The Biosphere and Noosphere Reader
Global Environment, Society and Change
Edited by David Pitt, Paul R. Samson
Foreword by Mikhail S. Gorbachev
Published December 10th 1998 by Routledge – 224 pages
The Reader is the first comprehensive history of the noosphere and biosphere. Drawing on classical influences, modern parallels, and insights into the future, the Reader traces the emergence of noosphere and biosphere concepts within the concept of environmental change. Reproducing material from seminla works, both past and present, key ideas and writings of prominent thinkers are presented, including Bergson, Vernadsky, Lovelock, Russell, Needham, Huxley, Medawar, Toynbee and Boulding, and extensive introductory pieces bu the editors drawattention to common themes and competing ideas. Focussing on issues of origins, theories, parallels and potential, the discussions place issues in a broad context, compare and contrast central concepts with those of the Gaia hypothesis, sustainability and global change, and examine the potential application of noospheric ideas to current debates about culture, education and technology in such realms as the Internet, space exploration, and the emergence of super-consciousness.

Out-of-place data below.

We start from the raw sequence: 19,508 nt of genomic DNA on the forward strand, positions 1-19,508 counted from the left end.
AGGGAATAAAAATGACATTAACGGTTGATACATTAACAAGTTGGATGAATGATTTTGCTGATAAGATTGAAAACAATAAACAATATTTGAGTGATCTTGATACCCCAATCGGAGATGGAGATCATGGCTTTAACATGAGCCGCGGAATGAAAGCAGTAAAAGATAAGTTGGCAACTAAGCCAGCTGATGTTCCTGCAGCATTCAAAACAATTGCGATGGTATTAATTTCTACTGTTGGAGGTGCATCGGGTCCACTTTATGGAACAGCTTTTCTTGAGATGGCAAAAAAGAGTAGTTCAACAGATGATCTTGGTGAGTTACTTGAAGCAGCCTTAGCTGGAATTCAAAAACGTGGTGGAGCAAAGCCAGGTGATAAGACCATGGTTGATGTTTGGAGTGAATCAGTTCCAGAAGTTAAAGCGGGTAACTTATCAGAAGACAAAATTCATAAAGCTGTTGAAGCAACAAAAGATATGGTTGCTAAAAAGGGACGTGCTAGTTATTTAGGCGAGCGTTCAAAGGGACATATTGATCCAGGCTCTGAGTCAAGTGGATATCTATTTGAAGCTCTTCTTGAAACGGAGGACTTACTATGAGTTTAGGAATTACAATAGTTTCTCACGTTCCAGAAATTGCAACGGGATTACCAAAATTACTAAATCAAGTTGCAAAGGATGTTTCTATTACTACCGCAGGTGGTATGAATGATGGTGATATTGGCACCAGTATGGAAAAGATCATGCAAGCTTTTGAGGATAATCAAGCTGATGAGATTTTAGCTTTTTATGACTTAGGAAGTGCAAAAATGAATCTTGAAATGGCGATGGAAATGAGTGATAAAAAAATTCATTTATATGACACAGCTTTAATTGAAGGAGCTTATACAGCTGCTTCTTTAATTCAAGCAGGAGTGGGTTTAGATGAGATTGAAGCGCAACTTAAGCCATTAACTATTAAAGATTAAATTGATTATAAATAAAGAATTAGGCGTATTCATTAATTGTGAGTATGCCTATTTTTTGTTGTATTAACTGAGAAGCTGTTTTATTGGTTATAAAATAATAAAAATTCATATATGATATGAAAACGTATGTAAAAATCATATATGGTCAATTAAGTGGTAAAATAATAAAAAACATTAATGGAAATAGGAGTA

Literally the `sphere of mind or intellect', the noosphere is aprt of the `realm of the possible' in human affairs, where there is a conscious effort to tackle global issues
The noosphere concept captures a number of key contemporary issues - social evolution, global ecology, Gaia, deep ecology and global environmental change - contributing to ongoing debates concerning the implications of emerging technologies.